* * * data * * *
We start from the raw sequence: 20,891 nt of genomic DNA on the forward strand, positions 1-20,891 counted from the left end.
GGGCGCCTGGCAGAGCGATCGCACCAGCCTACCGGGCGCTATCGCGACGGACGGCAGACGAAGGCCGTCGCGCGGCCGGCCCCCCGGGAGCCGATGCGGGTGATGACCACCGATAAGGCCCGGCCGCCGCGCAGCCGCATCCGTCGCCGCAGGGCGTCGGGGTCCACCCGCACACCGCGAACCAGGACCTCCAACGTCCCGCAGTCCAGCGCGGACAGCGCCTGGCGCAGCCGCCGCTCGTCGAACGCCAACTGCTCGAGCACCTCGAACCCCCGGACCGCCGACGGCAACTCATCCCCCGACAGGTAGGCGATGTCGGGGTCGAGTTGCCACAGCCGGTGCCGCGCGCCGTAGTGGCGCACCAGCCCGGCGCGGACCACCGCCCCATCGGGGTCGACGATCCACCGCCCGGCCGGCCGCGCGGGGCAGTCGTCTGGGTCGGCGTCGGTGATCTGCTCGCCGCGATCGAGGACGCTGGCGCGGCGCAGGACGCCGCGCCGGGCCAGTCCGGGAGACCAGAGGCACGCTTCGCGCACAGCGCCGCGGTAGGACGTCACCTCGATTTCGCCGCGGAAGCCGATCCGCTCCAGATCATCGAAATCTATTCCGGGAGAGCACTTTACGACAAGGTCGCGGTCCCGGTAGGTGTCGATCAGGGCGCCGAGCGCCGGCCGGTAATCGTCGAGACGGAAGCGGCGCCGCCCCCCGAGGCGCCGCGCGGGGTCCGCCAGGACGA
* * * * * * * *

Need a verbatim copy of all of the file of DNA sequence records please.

We start from the raw sequence: 20,891 nt of genomic DNA on the forward strand, positions 1-20,891 counted from the left end.
GGGCGCCTGGCAGAGCGATCGCACCAGCCTACCGGGCGCTATCGCGACGGACGGCAGACGAAGGCCGTCGCGCGGCCGGCCCCCCGGGAGCCGATGCGGGTGATGACCACCGATAAGGCCCGGCCGCCGCGCAGCCGCATCCGTCGCCGCAGGGCGTCGGGGTCCACCCGCACACCGCGAACCAGGACCTCCAACGTCCCGCAGTCCAGCGCGGACAGCGCCTGGCGCAGCCGCCGCTCGTCGAACGCCAACTGCTCGAGCACCTCGAACCCCCGGACCGCCGACGGCAACTCATCCCCCGACAGGTAGGCGATGTCGGGGTCGAGTTGCCACAGCCGGTGCCGCGCGCCGTAGTGGCGCACCAGCCCGGCGCGGACCACCGCCCCATCGGGGTCGACGATCCACCGCCCGGCCGGCCGCGCGGGGCAGTCGTCTGGGTCGGCGTCGGTGATCTGCTCGCCGCGATCGAGGACGCTGGCGCGGCGCAGGACGCCGCGCCGGGCCAGTCCGGGAGACCAGAGGCACGCTTCGCGCACAGCGCCGCGGTAGGACGTCACCTCGATTTCGCCGCGGAAGCCGATCCGCTCCAGATCATCGAAATCTATTCCGGGAGAGCACTTTACGACAAGGTCGCGGTCCCGGTAGGTGTCGATCAGGGCGCCGAGCGCCGGCCGGTAATCGTCGAGACGGAAGCGGCGCCGCCCCCCGAGGCGCCGCGCGGGGTCCGCCAGGACGA